According to the Brookings Institute, there are 35 manufacturing industries that constitute the advanced manufacturing sector. These 35 industries, combined with 15 services and energy generation industries, make up the advanced industries sector, which Brooking’s refers to as the nation’s “linchpin industries”. These are the high-tech industries leading U.S. economic growth and tackling objectives of national and global importance.
Regional economic activity in advanced manufacturing is measured by evaluating the GDP, or value of goods, originating from industries located within a metropolitan area. Nationwide, the advanced manufacturing economy accounted for approximately $1.37 trillion in GDP in 2016, about 7.5 percent of total U.S. GDP, and most of this activity took place in metropolitan areas.
Tuesday, November 22 2016
By Kevin Hively and Ariana McBride, Ninigret Partners LLC
State of Manufacturing in the U.S.
However, manufacturing is not a monolithic economic sector. There is little similarity in making shoes compared to manufacturing biotherapeutics as an example. Accordingly, within manufacturing there can be wide variation in economic performance. Understanding the differences in sector activity is critical to explaining manufacturing’s economic performance.
Monday, November 30 2015
By Dawn Baetsen, president of D.E. Baetsen & Associates LLC
There is no argument-developments in advanced manufacturing positively impact manufacturing in many ways such as cost efficiencies, quality, consistency, and speed to market to name of few. Manufacturing still helps drive economies and advanced manufacturing in making developments happen at a rapid pace to fuel strategic growth and competition. According to the National Association of Manufacturers, for every dollar spent in manufacturing another $1.37 is added to the U.S. national economy, the largest of any industry. Manufacturing in the U.S. contributes over $2 trillion to the economy, provides good jobs and fuels the middle class. However, our economy is not out of the woods from the recession. Maintaining the momentum to keep manufacturing moving in the right direction and to exceed pre-recession levels will take considerable effort. Roadblocks remain in skilled labor, energy costs, location, innovation to commercialization, and the ability for the small to mid-size manufacturer to identify with the benefits of, and embrace, advanced manufacturing.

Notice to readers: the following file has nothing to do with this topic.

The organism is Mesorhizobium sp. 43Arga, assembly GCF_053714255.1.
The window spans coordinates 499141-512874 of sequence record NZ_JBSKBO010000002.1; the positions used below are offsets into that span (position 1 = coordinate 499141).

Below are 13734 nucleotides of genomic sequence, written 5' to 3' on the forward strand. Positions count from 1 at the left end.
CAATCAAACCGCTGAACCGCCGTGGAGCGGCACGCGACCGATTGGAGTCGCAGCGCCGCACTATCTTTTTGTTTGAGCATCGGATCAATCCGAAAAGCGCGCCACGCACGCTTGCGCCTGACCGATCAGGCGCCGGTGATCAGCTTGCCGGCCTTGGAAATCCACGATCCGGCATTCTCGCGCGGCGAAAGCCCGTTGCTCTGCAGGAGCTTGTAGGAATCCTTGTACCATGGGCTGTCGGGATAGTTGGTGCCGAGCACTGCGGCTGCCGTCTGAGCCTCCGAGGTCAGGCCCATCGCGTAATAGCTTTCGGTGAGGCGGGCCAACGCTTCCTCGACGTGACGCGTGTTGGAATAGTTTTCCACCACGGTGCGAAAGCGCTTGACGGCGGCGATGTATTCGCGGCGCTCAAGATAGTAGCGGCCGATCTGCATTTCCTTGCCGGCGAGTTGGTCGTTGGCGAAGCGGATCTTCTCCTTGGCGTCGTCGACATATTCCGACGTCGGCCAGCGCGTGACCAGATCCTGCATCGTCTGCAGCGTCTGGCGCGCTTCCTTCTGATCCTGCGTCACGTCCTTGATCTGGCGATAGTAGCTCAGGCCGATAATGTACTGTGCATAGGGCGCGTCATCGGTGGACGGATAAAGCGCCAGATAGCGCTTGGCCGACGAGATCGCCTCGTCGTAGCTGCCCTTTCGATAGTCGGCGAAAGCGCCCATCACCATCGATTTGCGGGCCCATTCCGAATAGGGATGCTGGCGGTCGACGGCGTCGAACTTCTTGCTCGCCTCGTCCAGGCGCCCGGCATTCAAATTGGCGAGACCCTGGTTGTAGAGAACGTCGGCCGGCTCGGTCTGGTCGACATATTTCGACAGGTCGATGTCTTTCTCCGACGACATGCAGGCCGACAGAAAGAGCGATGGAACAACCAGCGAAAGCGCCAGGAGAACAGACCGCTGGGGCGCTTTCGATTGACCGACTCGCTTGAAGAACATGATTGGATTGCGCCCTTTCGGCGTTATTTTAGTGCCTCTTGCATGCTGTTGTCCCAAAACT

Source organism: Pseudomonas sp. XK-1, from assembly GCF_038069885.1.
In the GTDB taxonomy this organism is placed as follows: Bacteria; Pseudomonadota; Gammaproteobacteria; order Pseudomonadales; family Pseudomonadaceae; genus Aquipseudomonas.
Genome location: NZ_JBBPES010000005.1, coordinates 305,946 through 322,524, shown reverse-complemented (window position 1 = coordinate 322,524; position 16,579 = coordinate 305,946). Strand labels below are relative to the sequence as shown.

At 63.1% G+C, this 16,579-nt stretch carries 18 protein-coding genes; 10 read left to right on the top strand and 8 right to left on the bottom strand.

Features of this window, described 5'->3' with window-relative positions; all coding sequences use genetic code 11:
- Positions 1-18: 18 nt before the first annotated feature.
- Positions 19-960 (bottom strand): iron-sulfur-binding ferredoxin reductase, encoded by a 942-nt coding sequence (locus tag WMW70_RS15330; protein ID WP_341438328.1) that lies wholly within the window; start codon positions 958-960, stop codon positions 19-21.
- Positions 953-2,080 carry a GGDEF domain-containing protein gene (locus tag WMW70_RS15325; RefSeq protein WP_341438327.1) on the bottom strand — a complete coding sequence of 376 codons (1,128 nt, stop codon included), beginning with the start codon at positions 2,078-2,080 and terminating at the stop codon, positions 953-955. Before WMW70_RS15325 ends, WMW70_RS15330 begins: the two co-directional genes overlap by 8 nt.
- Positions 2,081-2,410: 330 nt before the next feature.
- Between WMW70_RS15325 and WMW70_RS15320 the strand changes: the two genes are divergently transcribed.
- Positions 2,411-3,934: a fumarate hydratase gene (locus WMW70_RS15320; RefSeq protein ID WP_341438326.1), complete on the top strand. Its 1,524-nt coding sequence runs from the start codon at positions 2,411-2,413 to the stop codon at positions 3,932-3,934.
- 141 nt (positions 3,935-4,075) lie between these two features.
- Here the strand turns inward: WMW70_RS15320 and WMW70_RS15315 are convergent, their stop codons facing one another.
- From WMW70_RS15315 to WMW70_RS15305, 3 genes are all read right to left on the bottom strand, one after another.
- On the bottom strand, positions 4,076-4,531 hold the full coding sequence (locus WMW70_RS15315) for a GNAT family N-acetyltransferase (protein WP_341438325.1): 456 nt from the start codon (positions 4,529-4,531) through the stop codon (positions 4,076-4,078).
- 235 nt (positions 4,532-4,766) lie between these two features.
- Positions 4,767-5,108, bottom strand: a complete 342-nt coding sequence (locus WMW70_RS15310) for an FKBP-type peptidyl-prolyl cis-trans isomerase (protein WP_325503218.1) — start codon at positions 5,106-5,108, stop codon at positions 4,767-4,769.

Since the recession, government initiatives in many countries identified the need to provide support to the manufacturing base in order to remain competitive, to support research and development and move it to the shop floor. The United States also moved in the same direction and answered with the National Network for Manufacturing Innovation (NNMI). The goal of NNMI is to work with newly-organized and monetarily-supported institutes to create a research-to-manufacturing infrastructure, which can be shared to support U.S. manufacturers and shift the competitive advantage back to the United States with advanced manufacturing as a critical tool. This new initiative recognizes the need for communities, educators, workers, businesses and government to work together to achieve these goals.